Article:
Helping Parents and Caregivers Raise Curious, Creative, and Confident Children

The Trouble with Motherhood
“Beware the banality of a busy life.” –Socrates
Since my book Raising Happiness was published, I’ve met so many unhappy mothers I’ve come to believe there might just be an epidemic of unhappiness in mothers. Studies have long showed that parents tend to be unhappier than their childless counterparts. (Seven percent unhappier, on average.) Parents tend to feel happier grocery shopping and sleeping than they do when they are with their kids.
Maybe we expect too much happiness out of child-rearing. Should we accept that kids are a lot of work, and they are necessarily going to drain the cheer right out of us? I don’t think so, actually.

One significant cause of increased unhappiness among mothers is that we are so damn busy.
Everyone asks: How are you? And everyone answers: I am so busy. “We say this to one another with no small degree of pride,” writes Wayne Muller in his treatise on rest, “as if our exhaustion were a trophy, our ability to withstand stress a real mark of character. The busier we are, the more important we seem to ourselves and, we imagine, to others.” Busy-ness does not make us happy. Muller reminds us that the Chinese symbol for busy is composed of two characters: heart and killing.
This year on Mother’s Day, I hope we all get to truly rest. I challenge us all to systematically add fun back into our lives. This may mean that we are less productive. I may never get to the bottom of my email box. I may never really figure out how to use twitter. I might not be able to blog more, do more radio shows, or give more talks. I worry that if I don’t continue to work myself to the bone that I will not earn enough money to give my kids the education I want to give them.
But of course, this is faulty logic. Over-work—work without rest, that ignores the regular cycle of life, the yin and yang of inhaling and exhaling—does not make us more productive. In fact, in nature, we find that when we let plants or land or hibernating animals rest they are dramatically more productive.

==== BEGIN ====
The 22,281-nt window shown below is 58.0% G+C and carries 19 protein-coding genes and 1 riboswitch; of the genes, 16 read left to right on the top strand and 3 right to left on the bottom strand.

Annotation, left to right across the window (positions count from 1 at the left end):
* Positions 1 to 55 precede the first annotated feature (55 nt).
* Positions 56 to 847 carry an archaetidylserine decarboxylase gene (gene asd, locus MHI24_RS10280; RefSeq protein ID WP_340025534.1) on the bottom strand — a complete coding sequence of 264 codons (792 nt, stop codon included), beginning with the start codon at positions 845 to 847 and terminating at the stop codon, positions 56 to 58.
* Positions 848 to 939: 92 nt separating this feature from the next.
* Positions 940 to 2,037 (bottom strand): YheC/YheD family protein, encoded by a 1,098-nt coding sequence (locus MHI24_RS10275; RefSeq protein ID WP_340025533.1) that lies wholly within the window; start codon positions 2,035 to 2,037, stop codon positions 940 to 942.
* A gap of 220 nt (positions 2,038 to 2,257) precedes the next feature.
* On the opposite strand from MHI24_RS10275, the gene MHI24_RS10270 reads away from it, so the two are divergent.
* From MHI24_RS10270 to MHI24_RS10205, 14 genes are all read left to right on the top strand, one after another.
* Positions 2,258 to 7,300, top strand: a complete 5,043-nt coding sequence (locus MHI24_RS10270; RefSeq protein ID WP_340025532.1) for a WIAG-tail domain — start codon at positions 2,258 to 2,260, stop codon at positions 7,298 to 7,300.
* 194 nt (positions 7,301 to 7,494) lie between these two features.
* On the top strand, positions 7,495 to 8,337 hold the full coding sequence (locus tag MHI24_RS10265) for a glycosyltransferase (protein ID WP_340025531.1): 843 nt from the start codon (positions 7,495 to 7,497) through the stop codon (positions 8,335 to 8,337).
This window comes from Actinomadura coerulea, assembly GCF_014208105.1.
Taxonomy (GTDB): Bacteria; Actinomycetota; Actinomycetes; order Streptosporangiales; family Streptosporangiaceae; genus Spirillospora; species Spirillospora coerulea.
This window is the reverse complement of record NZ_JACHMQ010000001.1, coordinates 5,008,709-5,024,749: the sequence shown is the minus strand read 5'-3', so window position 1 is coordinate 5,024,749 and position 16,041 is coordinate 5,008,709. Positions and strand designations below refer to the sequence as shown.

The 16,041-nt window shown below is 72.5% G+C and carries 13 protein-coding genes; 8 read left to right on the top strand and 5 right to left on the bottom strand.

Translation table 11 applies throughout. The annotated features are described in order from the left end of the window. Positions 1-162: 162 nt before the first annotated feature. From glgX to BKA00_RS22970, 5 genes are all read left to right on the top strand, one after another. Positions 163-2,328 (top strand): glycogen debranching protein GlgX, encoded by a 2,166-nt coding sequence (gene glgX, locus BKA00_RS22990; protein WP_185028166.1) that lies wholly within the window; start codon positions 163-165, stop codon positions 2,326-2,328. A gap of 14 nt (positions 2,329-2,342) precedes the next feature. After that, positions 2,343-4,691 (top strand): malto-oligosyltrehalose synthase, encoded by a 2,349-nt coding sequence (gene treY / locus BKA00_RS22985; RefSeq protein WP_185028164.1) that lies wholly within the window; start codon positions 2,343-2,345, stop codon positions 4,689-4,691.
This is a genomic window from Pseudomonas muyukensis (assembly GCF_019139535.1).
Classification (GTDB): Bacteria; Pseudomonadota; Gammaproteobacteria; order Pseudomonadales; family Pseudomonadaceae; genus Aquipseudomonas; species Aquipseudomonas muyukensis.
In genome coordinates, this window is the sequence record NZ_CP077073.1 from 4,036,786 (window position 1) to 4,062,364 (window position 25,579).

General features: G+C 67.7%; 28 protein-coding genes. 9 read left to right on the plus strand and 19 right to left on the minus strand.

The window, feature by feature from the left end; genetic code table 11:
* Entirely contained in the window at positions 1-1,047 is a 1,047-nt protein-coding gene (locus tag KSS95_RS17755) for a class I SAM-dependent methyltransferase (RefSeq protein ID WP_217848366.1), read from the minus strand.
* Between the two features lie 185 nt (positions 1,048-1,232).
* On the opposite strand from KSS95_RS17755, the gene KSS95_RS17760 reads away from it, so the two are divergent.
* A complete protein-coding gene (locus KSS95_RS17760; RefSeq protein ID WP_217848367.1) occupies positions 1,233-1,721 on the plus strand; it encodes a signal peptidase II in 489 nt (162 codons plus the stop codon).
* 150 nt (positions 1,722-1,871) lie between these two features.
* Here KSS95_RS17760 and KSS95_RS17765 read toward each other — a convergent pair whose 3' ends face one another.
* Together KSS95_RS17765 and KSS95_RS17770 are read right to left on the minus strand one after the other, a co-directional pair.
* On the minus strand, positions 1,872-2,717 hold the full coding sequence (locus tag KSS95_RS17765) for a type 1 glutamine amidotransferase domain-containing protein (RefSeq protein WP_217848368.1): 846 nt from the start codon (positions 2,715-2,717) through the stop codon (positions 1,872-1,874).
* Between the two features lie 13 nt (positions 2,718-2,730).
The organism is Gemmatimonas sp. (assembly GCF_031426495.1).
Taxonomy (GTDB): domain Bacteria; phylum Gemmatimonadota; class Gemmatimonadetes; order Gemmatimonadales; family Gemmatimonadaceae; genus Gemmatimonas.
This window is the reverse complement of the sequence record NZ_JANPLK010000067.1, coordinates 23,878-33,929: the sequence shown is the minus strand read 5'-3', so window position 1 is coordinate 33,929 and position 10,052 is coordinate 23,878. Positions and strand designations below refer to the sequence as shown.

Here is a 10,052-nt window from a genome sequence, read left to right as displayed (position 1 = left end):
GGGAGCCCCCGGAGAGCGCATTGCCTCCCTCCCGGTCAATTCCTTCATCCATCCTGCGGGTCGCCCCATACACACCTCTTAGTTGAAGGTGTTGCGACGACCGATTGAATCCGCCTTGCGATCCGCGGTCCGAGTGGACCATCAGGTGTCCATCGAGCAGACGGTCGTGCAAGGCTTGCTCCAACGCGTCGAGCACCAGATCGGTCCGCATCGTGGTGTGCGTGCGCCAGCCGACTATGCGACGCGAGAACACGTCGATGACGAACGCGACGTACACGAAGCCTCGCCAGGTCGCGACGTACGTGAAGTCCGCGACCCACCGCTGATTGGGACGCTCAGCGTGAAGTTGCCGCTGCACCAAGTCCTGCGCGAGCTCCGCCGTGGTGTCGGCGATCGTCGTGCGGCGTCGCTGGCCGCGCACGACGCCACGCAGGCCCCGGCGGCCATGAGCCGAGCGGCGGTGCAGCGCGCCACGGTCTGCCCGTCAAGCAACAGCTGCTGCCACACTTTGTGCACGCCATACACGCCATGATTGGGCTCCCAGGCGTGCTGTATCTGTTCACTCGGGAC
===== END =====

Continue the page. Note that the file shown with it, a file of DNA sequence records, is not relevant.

With under two weeks to prepare for Mother’s Day, I propose a Happiness Challenge:
1. Identify those times during the day when you feel flow. When do you feel most at play, most happy?
2. Schedule those things into your life the way you would important meetings or doctor’s appointments. My happiest parenting moments tend to come at the end of the day, when my kids tell me about their “3 good things.” When I’m going to be out during bedtime, I reschedule this time for right after school —I literally put it on the calendar so that it doesn’t get over-written by play-dates and work—so that I don’t miss the cuddling and reading and gratitude.
3. Identify the things that are making you feel crazy-busy, and cut those things out if you can. This may mean that you stop driving your daughter to that ballet class that sabotages dinner. Other people might need to make some sacrifices for your sanity, too.
4. Talk to your “cabinet” – your most important supporters and advisors – and the people who depend on you. Talk to them about the things you are doing to add balance back into your life, so they can support you. This post about why happiness is important in general and this one about why parents’ happiness in particular is important might help people who will worry that you are sabotaging your hard-won career, or, maybe worse, that you are sabotaging your children’s future by refusing to add one more activity to the calendar. Tell your coworkers and cabinet what you won’t be doing, in order that you might have a chance to breathe. Consider that you might be inspiring, rather than disappointing, them.
5. Make it public, right here, on this very blog. Commit yourself to these things, and ask your cabinet to commit to supporting you. What things make you happiest as a parent? What are you going to do to add fun and flow and REST back into your life? I will compile your commitments into a newsletter and new post. This is your way of making it happen for yourself, and of paying it forward: you’ll be inspiring others to do the same.
-- Christine Carter, PhD, Director of Greater Good Parents, a program of the Greater Good Science Center at UC-Berkeley. She is the author of Raising Happiness: 10 Simple Steps for More Joyful Kids and Happier Parents and of a blog called Half Full. This is an excerpt of her article that was first published in Totmail in 2010.  Published with permission.

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